With St. Pete on March 11-13 and the Mobil 1 Twelve Hours of Sebring confirmed for a week later (March 19), which would allow  sports car teams that use IndyCar drivers as third drivers to continue to do so, a perfect landing spot for Homestead would be the last weekend in March, in what was traditionally its slot before it moved to the end of season.

Then throw Phoenix a week before Long Beach, and suddenly you’d open up the perfect possibility of back-to-back Florida races, with a week off before a back-to-back west coast jaunt.

Barber for its traditional end-of-April slot would follow nicely after Long Beach and lead in perfectly into the month of May, and the rest of the schedule would sort itself out from there.

It will be interesting to see whether the actual 2016 schedule matches the potential best-case scenario – it usually doesn’t in IndyCar – but there seem to be enough positive possibilities that exist to make it a needed improvement over 2015’s.

James Hinchcliffe on Andretti: ‘It’s certainly the place I want to be’

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Since before the start of the 2020 NTT IndyCar Series season, James Hinchcliffe tirelessly has worked to ensure the future would include a full-time return in 2021.

And with an opportunity to run the final three races this season with Andretti Autosport, there seems a surefire (albeit unlikely) path.

“If I go out and win all three,” Hinchcliffe joked with IndyCar on NBC announcer Leigh Diffey in an interview Friday (watch the video above), “it would be hard for them to say no, right?”

Regardless of whether he can go unbeaten at the Indianapolis Motor Speedway road course next weekend or the Oct. 25 season finale at St. Petersburg, Florida (where he earned his first career win in 2013), Hinchcliffe will have the chance to improve his stock with the team that he knows well and now has an opening among its five cars for 2021.

All three of Hinchcliffe’s starts this season — the June 6 season opener at Texas Motor Speedway, July 4 at the IMS road course and the Indianapolis 500 — were with Andretti, where he ran full time in IndyCar from 2012-14.

“Obviously, the plan from January 2020 was already working on ’21 and trying to be in a full-time program,” he said. “I’ve really enjoyed being reunited with Andretti Autosport, and everybody there has been so supportive. It’s been a very fun year for me on track. It’s been kind of a breath of fresh air in a lot of ways.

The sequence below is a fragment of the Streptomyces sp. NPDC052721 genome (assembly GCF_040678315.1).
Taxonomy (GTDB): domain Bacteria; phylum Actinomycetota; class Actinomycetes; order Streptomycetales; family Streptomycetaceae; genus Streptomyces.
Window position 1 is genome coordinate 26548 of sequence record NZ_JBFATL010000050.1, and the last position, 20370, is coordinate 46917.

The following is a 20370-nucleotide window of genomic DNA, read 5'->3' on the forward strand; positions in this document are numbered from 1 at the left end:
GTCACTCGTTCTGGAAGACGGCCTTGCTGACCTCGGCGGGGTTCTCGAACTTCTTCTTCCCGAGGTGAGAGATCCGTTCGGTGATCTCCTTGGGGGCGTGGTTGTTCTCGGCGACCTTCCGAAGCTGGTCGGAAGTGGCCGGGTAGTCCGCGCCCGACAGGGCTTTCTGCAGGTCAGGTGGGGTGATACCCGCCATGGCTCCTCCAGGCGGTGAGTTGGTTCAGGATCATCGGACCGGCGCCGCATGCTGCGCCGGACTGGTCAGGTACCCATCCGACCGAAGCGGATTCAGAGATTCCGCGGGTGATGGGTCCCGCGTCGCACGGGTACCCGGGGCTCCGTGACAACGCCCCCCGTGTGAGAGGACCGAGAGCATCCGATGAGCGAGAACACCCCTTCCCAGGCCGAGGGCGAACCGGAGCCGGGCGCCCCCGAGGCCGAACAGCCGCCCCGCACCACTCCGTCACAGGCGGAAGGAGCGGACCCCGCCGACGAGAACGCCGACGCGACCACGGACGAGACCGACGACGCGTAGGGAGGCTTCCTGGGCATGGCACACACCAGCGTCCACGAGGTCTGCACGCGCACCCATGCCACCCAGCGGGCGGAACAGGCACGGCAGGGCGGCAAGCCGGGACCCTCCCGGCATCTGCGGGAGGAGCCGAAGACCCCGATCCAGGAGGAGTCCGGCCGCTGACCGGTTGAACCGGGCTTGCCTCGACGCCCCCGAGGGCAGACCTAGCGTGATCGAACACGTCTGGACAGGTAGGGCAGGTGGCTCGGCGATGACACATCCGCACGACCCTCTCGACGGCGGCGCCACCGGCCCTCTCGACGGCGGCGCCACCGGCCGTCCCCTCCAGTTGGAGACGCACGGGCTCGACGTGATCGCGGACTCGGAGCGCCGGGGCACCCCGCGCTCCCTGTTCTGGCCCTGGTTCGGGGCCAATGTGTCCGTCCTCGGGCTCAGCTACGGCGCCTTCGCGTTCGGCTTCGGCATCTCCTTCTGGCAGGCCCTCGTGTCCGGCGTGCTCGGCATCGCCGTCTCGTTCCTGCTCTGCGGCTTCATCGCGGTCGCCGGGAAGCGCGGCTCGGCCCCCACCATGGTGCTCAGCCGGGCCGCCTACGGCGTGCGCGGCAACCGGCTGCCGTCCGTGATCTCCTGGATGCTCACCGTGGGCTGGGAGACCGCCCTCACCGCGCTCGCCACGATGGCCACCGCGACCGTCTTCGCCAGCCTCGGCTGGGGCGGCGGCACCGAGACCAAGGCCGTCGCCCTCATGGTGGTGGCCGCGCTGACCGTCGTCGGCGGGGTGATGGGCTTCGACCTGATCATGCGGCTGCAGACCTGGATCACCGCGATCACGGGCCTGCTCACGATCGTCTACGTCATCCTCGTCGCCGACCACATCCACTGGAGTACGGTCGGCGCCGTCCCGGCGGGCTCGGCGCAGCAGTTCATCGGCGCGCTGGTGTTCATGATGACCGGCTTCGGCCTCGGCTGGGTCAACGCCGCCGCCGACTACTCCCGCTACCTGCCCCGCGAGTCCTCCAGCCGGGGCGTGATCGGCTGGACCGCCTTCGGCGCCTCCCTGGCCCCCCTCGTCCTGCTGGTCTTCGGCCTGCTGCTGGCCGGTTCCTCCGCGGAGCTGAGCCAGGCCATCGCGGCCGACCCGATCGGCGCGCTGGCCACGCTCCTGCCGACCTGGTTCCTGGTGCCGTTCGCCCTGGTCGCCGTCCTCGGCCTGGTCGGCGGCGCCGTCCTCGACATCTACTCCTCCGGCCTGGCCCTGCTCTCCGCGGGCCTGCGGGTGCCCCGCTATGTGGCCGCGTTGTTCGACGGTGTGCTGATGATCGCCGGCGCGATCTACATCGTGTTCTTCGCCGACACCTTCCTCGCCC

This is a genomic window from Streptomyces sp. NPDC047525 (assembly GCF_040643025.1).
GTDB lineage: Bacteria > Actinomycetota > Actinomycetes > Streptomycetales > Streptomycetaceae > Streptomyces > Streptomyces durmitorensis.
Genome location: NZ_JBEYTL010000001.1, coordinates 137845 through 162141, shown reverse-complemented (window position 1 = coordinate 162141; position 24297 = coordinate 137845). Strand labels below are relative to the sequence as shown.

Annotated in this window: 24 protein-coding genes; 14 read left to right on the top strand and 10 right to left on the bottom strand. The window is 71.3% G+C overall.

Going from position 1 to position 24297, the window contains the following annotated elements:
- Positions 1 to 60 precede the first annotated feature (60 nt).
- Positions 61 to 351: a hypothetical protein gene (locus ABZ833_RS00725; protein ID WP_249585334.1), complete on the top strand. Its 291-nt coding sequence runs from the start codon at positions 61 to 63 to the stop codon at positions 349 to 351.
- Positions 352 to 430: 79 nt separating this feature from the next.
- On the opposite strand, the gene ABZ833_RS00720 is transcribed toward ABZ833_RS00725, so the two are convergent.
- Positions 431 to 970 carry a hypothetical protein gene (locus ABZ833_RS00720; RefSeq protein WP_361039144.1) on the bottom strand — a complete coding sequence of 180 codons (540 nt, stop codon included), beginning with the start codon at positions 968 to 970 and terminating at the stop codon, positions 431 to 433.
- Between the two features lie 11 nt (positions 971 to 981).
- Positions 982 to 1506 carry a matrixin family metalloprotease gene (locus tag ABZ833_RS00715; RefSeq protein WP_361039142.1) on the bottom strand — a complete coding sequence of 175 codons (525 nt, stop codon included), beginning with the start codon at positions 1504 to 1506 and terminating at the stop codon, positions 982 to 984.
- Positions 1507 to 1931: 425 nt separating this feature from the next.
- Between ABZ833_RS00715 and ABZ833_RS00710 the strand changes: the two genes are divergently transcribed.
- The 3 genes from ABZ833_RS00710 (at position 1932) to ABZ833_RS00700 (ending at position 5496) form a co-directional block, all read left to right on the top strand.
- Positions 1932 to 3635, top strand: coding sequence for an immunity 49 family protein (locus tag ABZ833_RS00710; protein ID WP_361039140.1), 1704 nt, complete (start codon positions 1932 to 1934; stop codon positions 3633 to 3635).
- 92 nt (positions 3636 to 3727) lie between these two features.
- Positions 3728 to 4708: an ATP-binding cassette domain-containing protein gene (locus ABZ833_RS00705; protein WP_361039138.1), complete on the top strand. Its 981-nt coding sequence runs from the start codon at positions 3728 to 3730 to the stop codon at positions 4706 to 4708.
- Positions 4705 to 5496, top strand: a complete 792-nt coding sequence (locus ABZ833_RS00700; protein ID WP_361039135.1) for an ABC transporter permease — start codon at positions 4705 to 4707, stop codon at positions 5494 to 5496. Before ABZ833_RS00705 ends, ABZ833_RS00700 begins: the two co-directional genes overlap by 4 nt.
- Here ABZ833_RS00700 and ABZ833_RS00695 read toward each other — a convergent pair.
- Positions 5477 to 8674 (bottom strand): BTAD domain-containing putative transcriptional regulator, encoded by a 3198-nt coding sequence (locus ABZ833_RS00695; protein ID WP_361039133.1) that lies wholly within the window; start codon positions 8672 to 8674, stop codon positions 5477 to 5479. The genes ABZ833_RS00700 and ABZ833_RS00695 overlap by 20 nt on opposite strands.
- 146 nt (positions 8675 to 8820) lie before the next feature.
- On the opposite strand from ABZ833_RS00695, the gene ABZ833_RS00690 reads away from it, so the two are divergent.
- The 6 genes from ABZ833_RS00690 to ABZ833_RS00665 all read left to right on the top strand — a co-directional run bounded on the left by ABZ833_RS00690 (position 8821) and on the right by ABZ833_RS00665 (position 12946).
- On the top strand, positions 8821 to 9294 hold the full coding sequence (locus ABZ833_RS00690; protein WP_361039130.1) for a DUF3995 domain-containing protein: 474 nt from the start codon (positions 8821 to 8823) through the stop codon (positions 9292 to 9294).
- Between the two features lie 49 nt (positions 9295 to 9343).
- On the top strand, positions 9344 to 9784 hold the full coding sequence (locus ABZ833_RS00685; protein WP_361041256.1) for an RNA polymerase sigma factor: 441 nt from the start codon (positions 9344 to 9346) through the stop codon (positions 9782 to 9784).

“It’s certainly the place I want to be moving forward. We’ve been working on that, working on those conversations. Genesys has been an incredible partner in my three races. We’ll be representing Gainbridge primarily, but Genesys will still have a position on our car in the last three.”

Gainbridge is the primary sponsor of the No. 26 Dallara-Honda that was vacated by Zach Veach, who left the team after it was determined he wouldn’t return in 2021. Hinchcliffe can empathize having lost his ride with Arrow McLaren SP after last season with a year left on his deal.

“You never want to earn a ride at the expense of somebody else in the sense that has happened here with Zach,” Hinchcliffe said. “I feel bad that he’s not able to see out the last three races of his season. I’ve got a lot of respect for him off track. He’s been a teammate this year, a colleague for years before that and honestly a friend for years before that. I’ve got a lot of time for him and his family. I understand a little bit of what it’s like in that position and what he’s going through.”

Hinchcliffe is ready to seize the moment, though, starting with the Oct. 2-3 doubleheader race weekend at Indianapolis Motor Speedway. He had been hoping to add the Harvest Indy Grand Prix to his schedule and had been working out for the possibility.

“Then last week I had given up hope (and) was resigned that wasn’t happening,” he said. “I told my trainer, ‘I think we’re done for this year.’ Three days later, this call comes. I’m glad we didn’t make that decision too early. I feel great physically.

“I look at it as a great opportunity to continue to show I’ve still got what it takes and should be there hopefully full time next year on the grid.”

Watch Hinchliffe’s video with Leigh Diffey above or by clicking here.